MariaDB Features Not Available in SQL Server
Some MariaDB features are not available in SQL Server.
At first glance, it is not important to know about those features to migrate from SQL Server to MariaDB. However, this is not the case. Using MariaDB features that are not in SQL Server allows one to obtain more advantages from the migration, getting the most from MariaDB.
This page has a list of MariaDB features that are not supported in SQL Server. The list is not exhaustive.
- Storage engines.
- Authentication plugins.
- Encryption plugins.
- ColumnStore is a columnar storage engine designed to scale horizontally. It runs on a specific edition of MariaDB, so currently it cannot be used in combination with other engines.
- The sql_mode variable determines in which cases an SQL statement should fail with an error, and in which cases it should succeed with a warning even if it is not entirely correct. For example, when a statement tries to insert a string in a column which is not big enough to contain it, it could fail, or it could insert a truncated string and emit a warning. It is a tradeoff between reliability and flexibility.
- SQL_MODE=MSSQL allows one to use a small subset of SQL Server proprietary syntax.
CREATE ... IF EXISTS,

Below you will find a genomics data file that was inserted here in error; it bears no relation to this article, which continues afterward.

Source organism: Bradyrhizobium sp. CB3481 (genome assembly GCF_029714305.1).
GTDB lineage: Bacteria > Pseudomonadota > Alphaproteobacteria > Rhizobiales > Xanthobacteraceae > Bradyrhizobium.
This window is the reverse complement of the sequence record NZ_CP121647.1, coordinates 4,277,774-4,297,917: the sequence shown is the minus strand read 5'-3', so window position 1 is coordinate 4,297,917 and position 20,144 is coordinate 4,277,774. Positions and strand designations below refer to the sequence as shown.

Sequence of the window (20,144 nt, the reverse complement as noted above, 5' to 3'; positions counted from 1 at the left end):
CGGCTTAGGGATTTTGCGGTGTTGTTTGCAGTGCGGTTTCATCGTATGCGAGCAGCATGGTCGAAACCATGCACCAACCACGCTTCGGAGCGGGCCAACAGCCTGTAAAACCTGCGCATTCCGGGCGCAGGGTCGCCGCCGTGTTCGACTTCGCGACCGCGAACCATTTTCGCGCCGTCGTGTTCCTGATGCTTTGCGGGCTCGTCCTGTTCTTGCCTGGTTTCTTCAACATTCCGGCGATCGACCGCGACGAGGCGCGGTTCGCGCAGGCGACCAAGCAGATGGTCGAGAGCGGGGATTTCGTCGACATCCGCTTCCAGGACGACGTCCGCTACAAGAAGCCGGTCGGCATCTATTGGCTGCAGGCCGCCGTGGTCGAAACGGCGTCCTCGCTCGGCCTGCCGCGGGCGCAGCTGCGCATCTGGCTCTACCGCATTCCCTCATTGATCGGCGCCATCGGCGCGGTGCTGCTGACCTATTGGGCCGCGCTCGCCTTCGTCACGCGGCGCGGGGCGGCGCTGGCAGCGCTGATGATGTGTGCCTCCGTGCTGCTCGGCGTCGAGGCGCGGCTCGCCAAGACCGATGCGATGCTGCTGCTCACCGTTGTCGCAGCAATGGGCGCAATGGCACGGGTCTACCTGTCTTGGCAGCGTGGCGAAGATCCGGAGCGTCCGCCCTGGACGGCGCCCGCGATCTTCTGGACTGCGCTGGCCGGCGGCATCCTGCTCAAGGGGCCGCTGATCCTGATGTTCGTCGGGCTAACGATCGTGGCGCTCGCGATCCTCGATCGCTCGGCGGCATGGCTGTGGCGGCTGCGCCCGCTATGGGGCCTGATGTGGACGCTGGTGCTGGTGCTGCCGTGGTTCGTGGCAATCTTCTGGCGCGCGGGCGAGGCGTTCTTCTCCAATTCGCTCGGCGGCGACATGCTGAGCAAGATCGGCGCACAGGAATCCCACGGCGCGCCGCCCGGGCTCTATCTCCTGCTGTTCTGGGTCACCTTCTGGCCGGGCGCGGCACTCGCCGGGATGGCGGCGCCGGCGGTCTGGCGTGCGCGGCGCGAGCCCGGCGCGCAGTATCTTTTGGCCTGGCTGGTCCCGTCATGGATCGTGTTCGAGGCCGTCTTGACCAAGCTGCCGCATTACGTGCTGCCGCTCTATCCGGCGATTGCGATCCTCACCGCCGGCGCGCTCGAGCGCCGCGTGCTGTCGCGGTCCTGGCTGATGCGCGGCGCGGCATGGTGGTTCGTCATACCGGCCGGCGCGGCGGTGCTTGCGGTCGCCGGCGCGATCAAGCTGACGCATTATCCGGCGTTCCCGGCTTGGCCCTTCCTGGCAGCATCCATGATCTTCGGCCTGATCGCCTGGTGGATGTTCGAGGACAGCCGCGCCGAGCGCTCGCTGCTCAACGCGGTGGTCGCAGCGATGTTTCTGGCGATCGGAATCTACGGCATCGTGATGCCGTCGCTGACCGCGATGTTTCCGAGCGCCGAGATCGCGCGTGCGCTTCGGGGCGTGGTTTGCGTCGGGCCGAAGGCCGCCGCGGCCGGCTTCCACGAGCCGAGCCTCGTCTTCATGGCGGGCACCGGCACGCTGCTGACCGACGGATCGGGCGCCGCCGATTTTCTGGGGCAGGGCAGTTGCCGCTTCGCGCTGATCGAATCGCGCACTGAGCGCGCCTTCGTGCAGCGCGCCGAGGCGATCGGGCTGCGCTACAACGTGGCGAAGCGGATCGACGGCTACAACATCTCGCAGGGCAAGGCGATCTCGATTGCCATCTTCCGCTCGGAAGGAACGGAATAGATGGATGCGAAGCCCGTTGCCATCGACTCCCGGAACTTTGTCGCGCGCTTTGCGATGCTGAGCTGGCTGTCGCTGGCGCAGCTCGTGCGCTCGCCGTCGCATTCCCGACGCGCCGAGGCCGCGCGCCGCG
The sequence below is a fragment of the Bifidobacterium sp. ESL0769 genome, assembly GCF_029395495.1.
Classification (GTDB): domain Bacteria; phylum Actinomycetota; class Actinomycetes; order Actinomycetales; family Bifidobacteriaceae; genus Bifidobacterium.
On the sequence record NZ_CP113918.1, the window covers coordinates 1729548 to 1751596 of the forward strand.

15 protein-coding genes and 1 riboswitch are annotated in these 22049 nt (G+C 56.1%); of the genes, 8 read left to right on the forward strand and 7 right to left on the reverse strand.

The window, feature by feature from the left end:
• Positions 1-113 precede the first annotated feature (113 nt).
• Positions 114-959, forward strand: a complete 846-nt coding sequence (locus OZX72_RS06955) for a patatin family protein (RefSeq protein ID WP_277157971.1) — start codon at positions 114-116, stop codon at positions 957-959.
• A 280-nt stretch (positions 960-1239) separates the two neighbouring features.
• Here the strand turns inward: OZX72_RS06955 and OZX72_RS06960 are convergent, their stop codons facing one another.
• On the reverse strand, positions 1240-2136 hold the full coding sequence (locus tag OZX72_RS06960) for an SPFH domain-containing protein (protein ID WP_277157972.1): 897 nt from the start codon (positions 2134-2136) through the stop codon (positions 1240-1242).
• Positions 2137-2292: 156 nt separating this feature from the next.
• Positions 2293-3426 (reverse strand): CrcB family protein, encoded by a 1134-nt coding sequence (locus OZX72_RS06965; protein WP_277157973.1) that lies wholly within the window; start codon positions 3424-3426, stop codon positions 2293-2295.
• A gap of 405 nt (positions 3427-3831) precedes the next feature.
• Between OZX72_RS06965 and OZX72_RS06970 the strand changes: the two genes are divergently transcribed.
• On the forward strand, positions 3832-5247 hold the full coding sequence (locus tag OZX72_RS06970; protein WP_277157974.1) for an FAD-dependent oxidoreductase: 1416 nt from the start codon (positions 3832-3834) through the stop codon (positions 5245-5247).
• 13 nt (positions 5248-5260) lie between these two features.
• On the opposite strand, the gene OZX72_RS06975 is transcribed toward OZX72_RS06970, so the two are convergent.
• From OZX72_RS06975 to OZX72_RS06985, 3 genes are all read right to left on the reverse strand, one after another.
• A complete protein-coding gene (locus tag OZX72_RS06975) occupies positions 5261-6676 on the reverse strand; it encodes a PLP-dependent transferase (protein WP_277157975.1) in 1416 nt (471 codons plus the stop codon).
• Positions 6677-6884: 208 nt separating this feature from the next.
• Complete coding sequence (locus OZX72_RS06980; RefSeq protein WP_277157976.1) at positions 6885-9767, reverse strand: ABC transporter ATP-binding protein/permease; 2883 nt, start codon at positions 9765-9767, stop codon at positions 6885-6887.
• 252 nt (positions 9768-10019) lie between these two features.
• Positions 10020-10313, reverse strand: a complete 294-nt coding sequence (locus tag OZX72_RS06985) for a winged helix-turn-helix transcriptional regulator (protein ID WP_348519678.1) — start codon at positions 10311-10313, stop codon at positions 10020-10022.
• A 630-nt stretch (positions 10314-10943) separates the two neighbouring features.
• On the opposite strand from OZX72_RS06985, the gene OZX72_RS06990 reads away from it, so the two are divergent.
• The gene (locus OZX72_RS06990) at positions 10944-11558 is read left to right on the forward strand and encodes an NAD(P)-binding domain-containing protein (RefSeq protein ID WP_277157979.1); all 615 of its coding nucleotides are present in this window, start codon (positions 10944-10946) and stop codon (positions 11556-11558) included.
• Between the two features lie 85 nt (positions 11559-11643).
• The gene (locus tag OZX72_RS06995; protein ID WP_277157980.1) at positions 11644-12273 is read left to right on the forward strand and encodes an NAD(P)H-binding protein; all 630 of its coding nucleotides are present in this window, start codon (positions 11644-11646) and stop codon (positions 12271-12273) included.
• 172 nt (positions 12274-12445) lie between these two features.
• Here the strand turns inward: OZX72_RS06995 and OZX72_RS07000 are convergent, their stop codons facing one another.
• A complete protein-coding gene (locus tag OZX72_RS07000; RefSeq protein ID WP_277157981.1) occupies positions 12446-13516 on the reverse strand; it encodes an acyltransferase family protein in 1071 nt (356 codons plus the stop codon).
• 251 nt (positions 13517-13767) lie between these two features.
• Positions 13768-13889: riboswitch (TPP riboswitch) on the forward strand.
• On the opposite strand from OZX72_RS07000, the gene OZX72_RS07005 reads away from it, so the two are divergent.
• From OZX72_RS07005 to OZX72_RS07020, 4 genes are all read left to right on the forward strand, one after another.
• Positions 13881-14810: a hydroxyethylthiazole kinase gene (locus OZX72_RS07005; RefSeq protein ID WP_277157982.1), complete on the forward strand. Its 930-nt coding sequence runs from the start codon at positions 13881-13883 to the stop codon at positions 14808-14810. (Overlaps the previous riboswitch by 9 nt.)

CREATE OR REPLACE,
DROP ... IF NOT EXISTSoptions are supported for most DDL statements.
- SHOW statements.
- SHOW CREATE statements.
- SHOW PROCESSLIST and PERFORMANCE_SCHEMA THREAD table provide much richer information, compared to SQL Server
- CHECKSUM TABLE statement.
- PL/SQL support (only for stored procedures and stored functions).
- Row constructors.
- HANDLER statements, to scroll table rows ordered by an index or in their physical order.
- DO statement, to call functions without returning a result set.
- BENCHMARK() function, to measure the speed of an SQL expression.
- Character sets and collations don't depend on column type. They can be set globally, or at database, table or column level.
- Columns may use non-constant expressions as the DEFAULT value. TIMESTAMP columns may have a
- UNSIGNED numeric types.
- Dynamic columns (note that JSON is usually preferred to this feature).
See also SQL Server and MariaDB Types Comparison.
For compatibility with some other database systems, MariaDB supports the JSON pseudo-type. However, it is just an alias for:
LONGTEXT CHECK (JSON_VALID(column_name))
JSON_VALID() is the MariaDB equivalent of SQL Server's
- Flashback functionality allows one to "undo" the changes that happened after a certain point in time.
- Partitioned tables support the following features:
- Progress reporting for some typically expensive statements.